Some people claim that "said" should be used as a dialogue tag almost exclusively. Yet these same people will complain if you use other words twice in a chapter. Doesn't "said" in every sentence get tiresome?
Yes, it does, if there's a lot of dialogue with a lot of tags. If a book is 20% dialogue, "said" won't feel repetitive. If the book is 80% dialogue, I get sick of reading "said" all the time. The advantage of using "said" a lot is that a lot of writers get a little too creative when trying to vary their dialogue tags.
For example, check out these four lines of dialogue. The first set uses "said" every line, the second set has some variety, but with innocuous replacements for "said," and the third group uses tags that may be descriptive, but also stick out enough that you wouldn't want to use them often.
"Sorry I'm late," Jason said.
"That's okay," Stephanie said. "I just got here."
"Let's go to a motel after we eat," he said.
"I can't," she said. "Too much work to do."
"Sorry I'm late," Jason said.
"That's okay," Stephanie told him. "I just got here."
"Let's go to a motel after we eat," he suggested.
"I can't," she replied. "Too much work to do."
"Sorry I'm late," Jason sobbed.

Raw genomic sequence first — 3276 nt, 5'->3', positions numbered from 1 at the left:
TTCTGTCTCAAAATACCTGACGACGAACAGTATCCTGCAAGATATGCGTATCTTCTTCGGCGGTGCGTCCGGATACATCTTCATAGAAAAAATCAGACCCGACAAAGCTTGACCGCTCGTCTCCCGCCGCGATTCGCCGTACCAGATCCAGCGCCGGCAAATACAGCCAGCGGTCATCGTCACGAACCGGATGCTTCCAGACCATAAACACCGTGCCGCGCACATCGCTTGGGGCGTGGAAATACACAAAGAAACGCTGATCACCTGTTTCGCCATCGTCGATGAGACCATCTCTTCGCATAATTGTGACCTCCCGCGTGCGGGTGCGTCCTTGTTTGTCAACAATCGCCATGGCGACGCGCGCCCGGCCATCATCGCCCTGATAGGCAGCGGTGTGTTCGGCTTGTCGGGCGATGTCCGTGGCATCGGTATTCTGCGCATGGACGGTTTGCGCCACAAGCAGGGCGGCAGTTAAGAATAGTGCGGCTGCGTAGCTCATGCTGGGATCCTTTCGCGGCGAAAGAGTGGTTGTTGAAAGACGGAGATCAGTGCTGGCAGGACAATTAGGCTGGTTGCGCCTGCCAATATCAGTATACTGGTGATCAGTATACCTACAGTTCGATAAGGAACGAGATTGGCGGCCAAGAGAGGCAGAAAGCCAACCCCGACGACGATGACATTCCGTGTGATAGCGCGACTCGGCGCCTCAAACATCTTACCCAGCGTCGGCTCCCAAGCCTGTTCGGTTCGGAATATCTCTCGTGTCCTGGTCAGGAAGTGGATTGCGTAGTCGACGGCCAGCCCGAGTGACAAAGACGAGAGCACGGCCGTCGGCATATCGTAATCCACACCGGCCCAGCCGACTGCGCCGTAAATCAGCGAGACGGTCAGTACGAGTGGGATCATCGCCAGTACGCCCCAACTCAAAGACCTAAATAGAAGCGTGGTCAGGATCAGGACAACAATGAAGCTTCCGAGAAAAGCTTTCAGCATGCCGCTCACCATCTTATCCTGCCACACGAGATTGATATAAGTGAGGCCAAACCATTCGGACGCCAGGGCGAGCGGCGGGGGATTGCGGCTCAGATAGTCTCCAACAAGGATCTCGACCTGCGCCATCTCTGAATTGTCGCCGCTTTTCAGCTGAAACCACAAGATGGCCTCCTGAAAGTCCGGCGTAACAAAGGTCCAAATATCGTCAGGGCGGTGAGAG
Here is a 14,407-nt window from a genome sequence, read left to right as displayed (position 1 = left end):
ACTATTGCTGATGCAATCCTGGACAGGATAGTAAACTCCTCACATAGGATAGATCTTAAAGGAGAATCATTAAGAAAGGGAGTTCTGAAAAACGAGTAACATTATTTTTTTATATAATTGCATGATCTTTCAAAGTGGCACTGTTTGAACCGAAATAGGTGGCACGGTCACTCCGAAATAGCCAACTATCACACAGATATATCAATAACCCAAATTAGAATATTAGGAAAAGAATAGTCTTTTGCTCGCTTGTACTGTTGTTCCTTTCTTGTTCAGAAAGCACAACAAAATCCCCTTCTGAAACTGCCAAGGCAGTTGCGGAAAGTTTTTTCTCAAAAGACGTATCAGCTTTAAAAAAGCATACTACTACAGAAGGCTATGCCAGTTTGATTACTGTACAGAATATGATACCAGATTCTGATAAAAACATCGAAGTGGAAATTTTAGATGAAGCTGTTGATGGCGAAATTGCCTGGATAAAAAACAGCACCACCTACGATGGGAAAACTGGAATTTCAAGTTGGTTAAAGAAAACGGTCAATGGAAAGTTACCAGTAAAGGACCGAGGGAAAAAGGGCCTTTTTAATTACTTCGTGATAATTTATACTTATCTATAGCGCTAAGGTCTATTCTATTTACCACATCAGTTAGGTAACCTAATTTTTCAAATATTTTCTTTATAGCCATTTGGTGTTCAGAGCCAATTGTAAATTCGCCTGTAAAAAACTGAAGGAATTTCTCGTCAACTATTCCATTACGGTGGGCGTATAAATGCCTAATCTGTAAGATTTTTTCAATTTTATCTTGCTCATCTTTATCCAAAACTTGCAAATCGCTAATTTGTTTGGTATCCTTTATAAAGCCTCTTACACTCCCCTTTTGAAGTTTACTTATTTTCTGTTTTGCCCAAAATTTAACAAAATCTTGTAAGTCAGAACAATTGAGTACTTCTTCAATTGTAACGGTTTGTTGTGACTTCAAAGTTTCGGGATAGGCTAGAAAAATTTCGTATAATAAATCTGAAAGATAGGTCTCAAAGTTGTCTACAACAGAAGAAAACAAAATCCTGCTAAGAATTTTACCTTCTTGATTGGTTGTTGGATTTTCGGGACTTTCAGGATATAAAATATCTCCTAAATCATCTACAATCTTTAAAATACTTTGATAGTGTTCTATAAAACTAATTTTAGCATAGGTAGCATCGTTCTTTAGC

"That's okay," Stephanie chortled. "I just got here."
"Let's go to a motel after we eat," he bellowed.
"I can't," she puked. "Too much work to do."
When I edit dialogue-heavy fiction I vary the tags. I still use "said" almost half the time, and I've worked out highly scientific ideal use-percentages for every possible tag. You laymen don't need to go into as much depth as that, so I've prepared a chart that should help you determine which tags you can use often and which you should use sparingly.
1. Dialogue tags that are neutral and won't bother readers if they are used frequently:
told (as in told him, told her/me/them/us/Lucy/etc.)
asked (Used exclusively with questions)
replied (Not necessarily to a question; could be to a comment)
answered (Almost exclusively to a quesion)
2. Dialogue tags that have similar meanings to the those above, and may be used a few times per book:
3. Dialogue tags that have specific meanings, and can be used whenever applicable without becoming bothersome as long as their applicability doesn't come up more than once in a chapter:
yelled (and some of its synonyms)
cried (and some of its synonyms)
4. Dialogue tags you can get away with once per book, but only if you haven't used any of the other ones on this list:
5. Dialogue tags you should avoid:
barfed (please have character barf then speak or vice versa)
smiled (pet peeve; you don't smile words)
ejaculated (once a fine choice, now giggle-inducing)
caterwauled (always irritating when an author makes you get out the dictionary on a mere tag)
mooed (unless a cow)
The lists are by no means complete. No need to send in your favorites for lists 1 through 4, as a thesaurus will do. Amusing additions to list 5 will be accepted as comments, but no more than two per customer.